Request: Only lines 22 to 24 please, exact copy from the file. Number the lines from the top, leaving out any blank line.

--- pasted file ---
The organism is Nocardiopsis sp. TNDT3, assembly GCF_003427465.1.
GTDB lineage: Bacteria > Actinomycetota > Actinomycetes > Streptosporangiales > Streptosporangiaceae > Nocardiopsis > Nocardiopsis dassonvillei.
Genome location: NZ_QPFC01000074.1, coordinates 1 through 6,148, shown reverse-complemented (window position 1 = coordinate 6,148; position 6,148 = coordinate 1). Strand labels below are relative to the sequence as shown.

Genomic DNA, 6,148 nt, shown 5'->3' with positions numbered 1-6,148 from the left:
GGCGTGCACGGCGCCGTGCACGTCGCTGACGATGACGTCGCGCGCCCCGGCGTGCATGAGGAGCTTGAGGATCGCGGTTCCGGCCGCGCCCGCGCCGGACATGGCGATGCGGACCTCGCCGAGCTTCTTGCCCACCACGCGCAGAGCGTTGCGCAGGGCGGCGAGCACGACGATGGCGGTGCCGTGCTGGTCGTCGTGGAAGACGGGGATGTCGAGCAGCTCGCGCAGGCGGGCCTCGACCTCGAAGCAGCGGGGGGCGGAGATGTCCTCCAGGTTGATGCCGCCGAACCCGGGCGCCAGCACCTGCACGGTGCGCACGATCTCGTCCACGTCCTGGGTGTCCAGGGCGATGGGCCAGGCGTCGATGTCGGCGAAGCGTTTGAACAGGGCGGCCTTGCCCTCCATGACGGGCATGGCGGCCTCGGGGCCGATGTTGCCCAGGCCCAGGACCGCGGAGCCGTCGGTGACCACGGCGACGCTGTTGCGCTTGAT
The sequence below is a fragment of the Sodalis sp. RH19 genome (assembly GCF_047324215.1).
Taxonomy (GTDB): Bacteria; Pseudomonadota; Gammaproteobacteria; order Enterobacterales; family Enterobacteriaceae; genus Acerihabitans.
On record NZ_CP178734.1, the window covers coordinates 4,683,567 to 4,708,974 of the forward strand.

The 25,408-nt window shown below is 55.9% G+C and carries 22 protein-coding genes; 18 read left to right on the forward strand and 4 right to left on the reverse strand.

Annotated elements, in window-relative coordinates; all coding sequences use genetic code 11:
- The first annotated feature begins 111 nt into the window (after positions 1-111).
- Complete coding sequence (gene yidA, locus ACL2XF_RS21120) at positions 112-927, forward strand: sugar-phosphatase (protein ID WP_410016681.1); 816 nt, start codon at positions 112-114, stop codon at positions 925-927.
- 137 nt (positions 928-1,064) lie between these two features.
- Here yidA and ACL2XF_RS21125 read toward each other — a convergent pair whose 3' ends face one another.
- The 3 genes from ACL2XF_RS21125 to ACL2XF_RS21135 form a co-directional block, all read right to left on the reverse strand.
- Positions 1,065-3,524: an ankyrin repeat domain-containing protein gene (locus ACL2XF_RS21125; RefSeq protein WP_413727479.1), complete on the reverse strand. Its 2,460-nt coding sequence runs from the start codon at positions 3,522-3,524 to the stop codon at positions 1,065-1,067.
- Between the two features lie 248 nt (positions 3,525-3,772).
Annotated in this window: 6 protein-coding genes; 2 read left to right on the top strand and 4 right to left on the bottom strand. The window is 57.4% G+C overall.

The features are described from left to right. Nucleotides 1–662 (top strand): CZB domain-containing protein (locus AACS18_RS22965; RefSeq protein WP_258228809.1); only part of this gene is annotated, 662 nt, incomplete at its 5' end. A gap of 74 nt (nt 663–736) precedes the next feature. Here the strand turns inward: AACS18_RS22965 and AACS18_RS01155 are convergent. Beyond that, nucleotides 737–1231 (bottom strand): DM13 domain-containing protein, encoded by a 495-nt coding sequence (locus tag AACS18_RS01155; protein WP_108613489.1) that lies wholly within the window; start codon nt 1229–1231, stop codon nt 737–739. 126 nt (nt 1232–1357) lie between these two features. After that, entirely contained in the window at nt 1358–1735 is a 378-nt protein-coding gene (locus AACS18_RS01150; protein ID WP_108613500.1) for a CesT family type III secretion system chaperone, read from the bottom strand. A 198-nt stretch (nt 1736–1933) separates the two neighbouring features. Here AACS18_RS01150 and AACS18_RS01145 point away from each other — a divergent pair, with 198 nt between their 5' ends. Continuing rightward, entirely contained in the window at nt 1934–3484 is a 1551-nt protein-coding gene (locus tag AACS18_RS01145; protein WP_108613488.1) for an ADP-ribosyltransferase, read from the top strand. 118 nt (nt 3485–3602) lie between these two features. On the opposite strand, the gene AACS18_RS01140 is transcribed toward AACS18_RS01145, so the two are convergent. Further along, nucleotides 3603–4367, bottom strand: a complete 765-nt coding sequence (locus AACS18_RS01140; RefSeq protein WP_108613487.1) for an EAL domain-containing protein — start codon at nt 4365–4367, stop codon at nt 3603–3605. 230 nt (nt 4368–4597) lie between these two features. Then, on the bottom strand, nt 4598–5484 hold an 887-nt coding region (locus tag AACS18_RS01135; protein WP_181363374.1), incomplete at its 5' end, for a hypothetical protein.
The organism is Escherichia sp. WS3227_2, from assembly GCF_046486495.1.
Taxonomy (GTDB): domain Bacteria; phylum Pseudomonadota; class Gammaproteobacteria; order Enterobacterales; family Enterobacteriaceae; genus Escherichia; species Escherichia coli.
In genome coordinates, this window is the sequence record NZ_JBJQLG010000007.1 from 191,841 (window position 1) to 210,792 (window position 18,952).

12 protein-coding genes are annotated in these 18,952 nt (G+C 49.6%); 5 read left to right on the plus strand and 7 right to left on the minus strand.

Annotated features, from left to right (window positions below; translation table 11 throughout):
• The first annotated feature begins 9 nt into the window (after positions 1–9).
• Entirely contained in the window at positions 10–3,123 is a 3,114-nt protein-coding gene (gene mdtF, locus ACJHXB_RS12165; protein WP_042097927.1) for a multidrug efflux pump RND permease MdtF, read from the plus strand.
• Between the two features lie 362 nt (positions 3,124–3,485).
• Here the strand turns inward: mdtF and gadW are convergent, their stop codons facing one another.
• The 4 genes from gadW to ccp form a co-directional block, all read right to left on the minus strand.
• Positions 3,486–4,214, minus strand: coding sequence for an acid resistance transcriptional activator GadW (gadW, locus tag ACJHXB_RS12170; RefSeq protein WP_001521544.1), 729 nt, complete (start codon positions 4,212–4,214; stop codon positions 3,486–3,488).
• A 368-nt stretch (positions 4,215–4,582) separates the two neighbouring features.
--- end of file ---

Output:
In genome coordinates, this window is the sequence record NZ_JBJQLG010000007.1 from 191,841 (window position 1) to 210,792 (window position 18,952).

12 protein-coding genes are annotated in these 18,952 nt (G+C 49.6%); 5 read left to right on the plus strand and 7 right to left on the minus strand.

Annotated features, from left to right (window positions below; translation table 11 throughout):